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Florida state colleges to ask Legislature for $74M to enhance campus security

Students at work at The Learning Center at Miami Dade College Hialeah Campus in April.
Students at work at The Learning Center at Miami Dade College Hialeah Campus in April. EL NUEVO HERALD

Regardless of what happens to a controversial plan to allow guns on Florida’s 40 state college and public university campuses, college presidents say they want to take steps to make their campuses safer.

The Council of Presidents voted Thursday morning to ask the Legislature to fund a $74 million, three-year plan to beef up campus security and pay for training, other resources and equipment at 28 colleges that were previously called community colleges.

The proposal — which wasn’t previously part of the college system’s budget request — is for $37 million, or 50 percent of the total, for 2016-17 and $18.5 million for each of the following two years.

The guns-on-campus bills moving in the Legislature brought to light the need to “recognize and offer alternatives — through this investment — to address the campus security problem short of arming our students,” Michael Brawer, executive director of the Association of Florida Colleges, said during the council’s conference call meeting.

“It’s what we think we have to do to minimize damages as it relates to the whole new world we live in and the potential for active shooters,” agreed Carol Probstfeld, president of State College of Florida, Manatee-Sarasota.

The association arrived at the $74 million estimate earlier this fall by asking all of the colleges for a figure of what it would take to fortify their campuses, should the guns-on-campus measure pass. Miami Dade College, for instance, estimated the cost at $12 million.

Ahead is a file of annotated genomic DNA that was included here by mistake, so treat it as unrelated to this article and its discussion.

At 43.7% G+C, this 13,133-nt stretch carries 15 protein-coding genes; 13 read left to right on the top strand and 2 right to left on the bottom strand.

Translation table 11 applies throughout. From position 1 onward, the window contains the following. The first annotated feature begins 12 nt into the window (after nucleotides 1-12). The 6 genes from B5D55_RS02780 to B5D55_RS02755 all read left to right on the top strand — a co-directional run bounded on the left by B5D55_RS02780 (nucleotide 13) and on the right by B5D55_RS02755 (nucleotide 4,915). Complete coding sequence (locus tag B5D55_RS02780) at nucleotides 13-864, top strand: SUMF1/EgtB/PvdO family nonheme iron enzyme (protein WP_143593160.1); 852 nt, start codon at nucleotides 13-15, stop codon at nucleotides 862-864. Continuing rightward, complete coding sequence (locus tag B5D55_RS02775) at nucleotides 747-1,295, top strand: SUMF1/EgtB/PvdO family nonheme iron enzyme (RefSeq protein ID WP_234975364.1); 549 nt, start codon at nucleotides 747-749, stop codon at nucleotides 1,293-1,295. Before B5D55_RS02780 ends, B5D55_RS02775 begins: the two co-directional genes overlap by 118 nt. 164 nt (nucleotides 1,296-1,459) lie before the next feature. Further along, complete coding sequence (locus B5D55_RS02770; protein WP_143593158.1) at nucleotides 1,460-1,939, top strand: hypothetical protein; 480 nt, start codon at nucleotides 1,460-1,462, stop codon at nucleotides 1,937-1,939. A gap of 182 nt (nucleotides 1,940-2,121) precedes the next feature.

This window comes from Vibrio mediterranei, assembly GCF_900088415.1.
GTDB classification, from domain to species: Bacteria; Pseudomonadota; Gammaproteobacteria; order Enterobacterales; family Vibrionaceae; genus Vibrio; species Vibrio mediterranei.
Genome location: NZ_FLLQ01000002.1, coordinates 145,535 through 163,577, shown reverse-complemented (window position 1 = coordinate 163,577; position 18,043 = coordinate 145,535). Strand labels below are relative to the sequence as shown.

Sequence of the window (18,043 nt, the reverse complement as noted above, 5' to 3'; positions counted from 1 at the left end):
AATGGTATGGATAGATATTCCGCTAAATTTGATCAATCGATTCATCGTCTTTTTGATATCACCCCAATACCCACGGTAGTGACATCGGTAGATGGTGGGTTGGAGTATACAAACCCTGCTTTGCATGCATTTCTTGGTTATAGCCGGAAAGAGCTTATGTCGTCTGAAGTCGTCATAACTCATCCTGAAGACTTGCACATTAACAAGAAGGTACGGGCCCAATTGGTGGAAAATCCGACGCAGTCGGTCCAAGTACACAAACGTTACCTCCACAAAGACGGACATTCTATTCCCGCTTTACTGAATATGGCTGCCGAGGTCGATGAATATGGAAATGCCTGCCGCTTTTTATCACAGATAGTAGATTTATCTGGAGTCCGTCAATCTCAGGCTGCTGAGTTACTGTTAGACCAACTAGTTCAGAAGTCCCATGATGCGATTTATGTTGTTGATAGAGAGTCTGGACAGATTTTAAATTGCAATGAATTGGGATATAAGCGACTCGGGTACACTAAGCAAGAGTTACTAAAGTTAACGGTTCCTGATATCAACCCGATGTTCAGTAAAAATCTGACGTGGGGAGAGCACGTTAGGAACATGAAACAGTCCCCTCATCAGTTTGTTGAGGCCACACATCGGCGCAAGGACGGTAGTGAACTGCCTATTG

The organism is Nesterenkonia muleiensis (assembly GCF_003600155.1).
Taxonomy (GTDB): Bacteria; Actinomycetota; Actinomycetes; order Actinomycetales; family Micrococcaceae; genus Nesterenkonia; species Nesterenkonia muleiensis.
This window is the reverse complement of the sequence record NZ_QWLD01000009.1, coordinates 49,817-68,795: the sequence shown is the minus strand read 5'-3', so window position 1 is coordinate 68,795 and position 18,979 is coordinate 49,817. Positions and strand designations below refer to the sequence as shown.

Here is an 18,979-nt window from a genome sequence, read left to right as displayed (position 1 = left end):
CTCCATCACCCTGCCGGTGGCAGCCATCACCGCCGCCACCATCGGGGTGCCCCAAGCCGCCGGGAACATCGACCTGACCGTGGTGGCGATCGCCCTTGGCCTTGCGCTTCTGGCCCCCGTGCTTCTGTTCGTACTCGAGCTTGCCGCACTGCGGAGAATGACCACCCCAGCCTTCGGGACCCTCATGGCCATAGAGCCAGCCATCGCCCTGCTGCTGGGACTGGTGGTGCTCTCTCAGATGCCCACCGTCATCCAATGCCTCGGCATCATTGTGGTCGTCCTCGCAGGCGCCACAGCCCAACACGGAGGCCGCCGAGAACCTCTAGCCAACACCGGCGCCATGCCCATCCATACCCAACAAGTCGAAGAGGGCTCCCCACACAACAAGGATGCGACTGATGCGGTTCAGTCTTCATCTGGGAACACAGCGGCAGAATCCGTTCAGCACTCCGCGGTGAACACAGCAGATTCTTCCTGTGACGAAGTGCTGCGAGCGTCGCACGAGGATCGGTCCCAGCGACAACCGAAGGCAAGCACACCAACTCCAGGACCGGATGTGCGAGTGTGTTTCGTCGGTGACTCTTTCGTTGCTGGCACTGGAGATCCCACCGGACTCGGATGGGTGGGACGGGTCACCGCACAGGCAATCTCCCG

Only 5 of the 28 state campuses have police or armed security.

“The proponents are largely in denial about the cost factor,” Brawer said, noting that none of the legislative fiscal analyses for the bills specify a financial impact.

Also, neither of the bills (HB 4001/SB 68) is being routed through budget committees, which are tasked with analyzing and funding financial consequences of legislation.

The campus-carry bill, revived from last session, would allow more than 1.4 million people with concealed weapons permits in Florida to carry firearms at state colleges and public universities.

It has gained quick traction in the Legislature this fall and is ready for the full House to vote on when the session begins Jan. 12. The Senate version awaits a third and final hearing in that chamber’s judiciary committee, where it stalled last year.

The proponents are largely in denial about the cost factor.

Michael Brawer, Association of Florida Colleges

Despite favor from Republican lawmakers and gun-rights advocates, the proposal has vehement opposition from college and university presidents, campus police chiefs, some Florida sheriffs, and student and faculty groups.

Florida’s 10 Democratic members of Congress — who have no control over what the state Legislature does — joined the chorus of critics by sending a letter this week to Senate President Andy Gardiner, R-Orlando, and House Speaker Steve Crisafulli, R-Merritt Island, urging them to “prevent” the bills’ passage.

The State University System this fall also requested $20.2 million for next year’s budget to fortify campus police at the state’s 12 public universities ($14 million) and improve funding for campus counseling centers ($6.2 million).

In a separate vote Thursday, the college presidents opted against asking for $20 million to improve mental-health services on their campuses.

The presidents seemed to agree the issue was important but that it didn’t rank as the highest of their priorities for the next year.

They said they didn’t want to put lawmakers in the position of picking and choosing what to fund. Their top legislative priority for 2016-17 is securing $80 million to fund workforce programs, and the campus security dollars are second.

“To add this item onto our task, I think, is going to water it down from the priorities,” said James Henningsen, president of the College of Central Florida.

CORRECTION: An earlier version misidentified the college president in the fifth paragraph.

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